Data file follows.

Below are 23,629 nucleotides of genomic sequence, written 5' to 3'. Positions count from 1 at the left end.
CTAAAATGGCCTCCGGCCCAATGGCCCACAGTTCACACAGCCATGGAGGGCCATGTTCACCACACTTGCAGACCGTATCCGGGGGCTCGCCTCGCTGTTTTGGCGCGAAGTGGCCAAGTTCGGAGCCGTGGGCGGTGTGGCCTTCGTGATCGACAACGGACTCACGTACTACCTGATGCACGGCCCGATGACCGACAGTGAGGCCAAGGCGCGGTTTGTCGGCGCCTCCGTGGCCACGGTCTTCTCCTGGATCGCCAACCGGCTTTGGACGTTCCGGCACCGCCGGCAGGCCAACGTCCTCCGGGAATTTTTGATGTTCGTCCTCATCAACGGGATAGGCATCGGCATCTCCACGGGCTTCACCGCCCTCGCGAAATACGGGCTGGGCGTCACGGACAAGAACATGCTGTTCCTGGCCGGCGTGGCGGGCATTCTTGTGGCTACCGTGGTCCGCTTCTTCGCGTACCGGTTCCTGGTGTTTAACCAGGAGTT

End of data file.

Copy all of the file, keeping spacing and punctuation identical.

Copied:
Below are 23,629 nucleotides of genomic sequence, written 5' to 3'. Positions count from 1 at the left end.
CTAAAATGGCCTCCGGCCCAATGGCCCACAGTTCACACAGCCATGGAGGGCCATGTTCACCACACTTGCAGACCGTATCCGGGGGCTCGCCTCGCTGTTTTGGCGCGAAGTGGCCAAGTTCGGAGCCGTGGGCGGTGTGGCCTTCGTGATCGACAACGGACTCACGTACTACCTGATGCACGGCCCGATGACCGACAGTGAGGCCAAGGCGCGGTTTGTCGGCGCCTCCGTGGCCACGGTCTTCTCCTGGATCGCCAACCGGCTTTGGACGTTCCGGCACCGCCGGCAGGCCAACGTCCTCCGGGAATTTTTGATGTTCGTCCTCATCAACGGGATAGGCATCGGCATCTCCACGGGCTTCACCGCCCTCGCGAAATACGGGCTGGGCGTCACGGACAAGAACATGCTGTTCCTGGCCGGCGTGGCGGGCATTCTTGTGGCTACCGTGGTCCGCTTCTTCGCGTACCGGTTCCTGGTGTTTAACCAGGAGTT